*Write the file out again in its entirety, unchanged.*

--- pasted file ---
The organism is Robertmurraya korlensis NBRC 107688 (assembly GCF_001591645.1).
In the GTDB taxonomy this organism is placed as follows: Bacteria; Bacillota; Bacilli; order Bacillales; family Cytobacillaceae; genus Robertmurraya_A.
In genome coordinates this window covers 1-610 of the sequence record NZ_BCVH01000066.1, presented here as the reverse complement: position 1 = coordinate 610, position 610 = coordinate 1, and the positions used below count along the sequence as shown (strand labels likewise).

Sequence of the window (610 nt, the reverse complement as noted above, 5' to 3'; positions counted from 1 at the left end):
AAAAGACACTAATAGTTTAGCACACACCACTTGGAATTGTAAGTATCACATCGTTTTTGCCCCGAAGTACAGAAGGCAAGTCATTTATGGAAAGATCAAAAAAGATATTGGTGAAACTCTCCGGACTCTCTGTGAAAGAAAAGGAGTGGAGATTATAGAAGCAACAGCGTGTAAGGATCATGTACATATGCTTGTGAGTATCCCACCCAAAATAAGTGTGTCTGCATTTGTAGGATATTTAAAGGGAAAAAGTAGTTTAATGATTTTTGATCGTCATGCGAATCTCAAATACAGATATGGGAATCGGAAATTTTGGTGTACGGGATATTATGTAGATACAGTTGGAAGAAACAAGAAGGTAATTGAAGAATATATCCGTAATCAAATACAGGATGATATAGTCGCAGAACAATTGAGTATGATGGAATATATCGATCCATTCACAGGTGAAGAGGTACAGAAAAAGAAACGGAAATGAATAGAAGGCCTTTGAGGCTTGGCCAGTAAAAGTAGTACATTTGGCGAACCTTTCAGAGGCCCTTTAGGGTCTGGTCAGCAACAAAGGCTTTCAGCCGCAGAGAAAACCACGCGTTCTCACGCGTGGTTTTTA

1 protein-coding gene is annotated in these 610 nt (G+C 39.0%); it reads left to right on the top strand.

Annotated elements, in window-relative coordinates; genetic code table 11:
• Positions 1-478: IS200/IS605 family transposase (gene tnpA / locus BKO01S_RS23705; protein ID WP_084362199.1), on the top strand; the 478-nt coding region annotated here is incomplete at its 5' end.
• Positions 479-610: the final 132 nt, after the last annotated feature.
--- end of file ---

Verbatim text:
The organism is Robertmurraya korlensis NBRC 107688 (assembly GCF_001591645.1).
In the GTDB taxonomy this organism is placed as follows: Bacteria; Bacillota; Bacilli; order Bacillales; family Cytobacillaceae; genus Robertmurraya_A.
In genome coordinates this window covers 1-610 of the sequence record NZ_BCVH01000066.1, presented here as the reverse complement: position 1 = coordinate 610, position 610 = coordinate 1, and the positions used below count along the sequence as shown (strand labels likewise).

Sequence of the window (610 nt, the reverse complement as noted above, 5' to 3'; positions counted from 1 at the left end):
AAAAGACACTAATAGTTTAGCACACACCACTTGGAATTGTAAGTATCACATCGTTTTTGCCCCGAAGTACAGAAGGCAAGTCATTTATGGAAAGATCAAAAAAGATATTGGTGAAACTCTCCGGACTCTCTGTGAAAGAAAAGGAGTGGAGATTATAGAAGCAACAGCGTGTAAGGATCATGTACATATGCTTGTGAGTATCCCACCCAAAATAAGTGTGTCTGCATTTGTAGGATATTTAAAGGGAAAAAGTAGTTTAATGATTTTTGATCGTCATGCGAATCTCAAATACAGATATGGGAATCGGAAATTTTGGTGTACGGGATATTATGTAGATACAGTTGGAAGAAACAAGAAGGTAATTGAAGAATATATCCGTAATCAAATACAGGATGATATAGTCGCAGAACAATTGAGTATGATGGAATATATCGATCCATTCACAGGTGAAGAGGTACAGAAAAAGAAACGGAAATGAATAGAAGGCCTTTGAGGCTTGGCCAGTAAAAGTAGTACATTTGGCGAACCTTTCAGAGGCCCTTTAGGGTCTGGTCAGCAACAAAGGCTTTCAGCCGCAGAGAAAACCACGCGTTCTCACGCGTGGTTTTTA

1 protein-coding gene is annotated in these 610 nt (G+C 39.0%); it reads left to right on the top strand.

Annotated elements, in window-relative coordinates; genetic code table 11:
• Positions 1-478: IS200/IS605 family transposase (gene tnpA / locus BKO01S_RS23705; protein ID WP_084362199.1), on the top strand; the 478-nt coding region annotated here is incomplete at its 5' end.
• Positions 479-610: the final 132 nt, after the last annotated feature.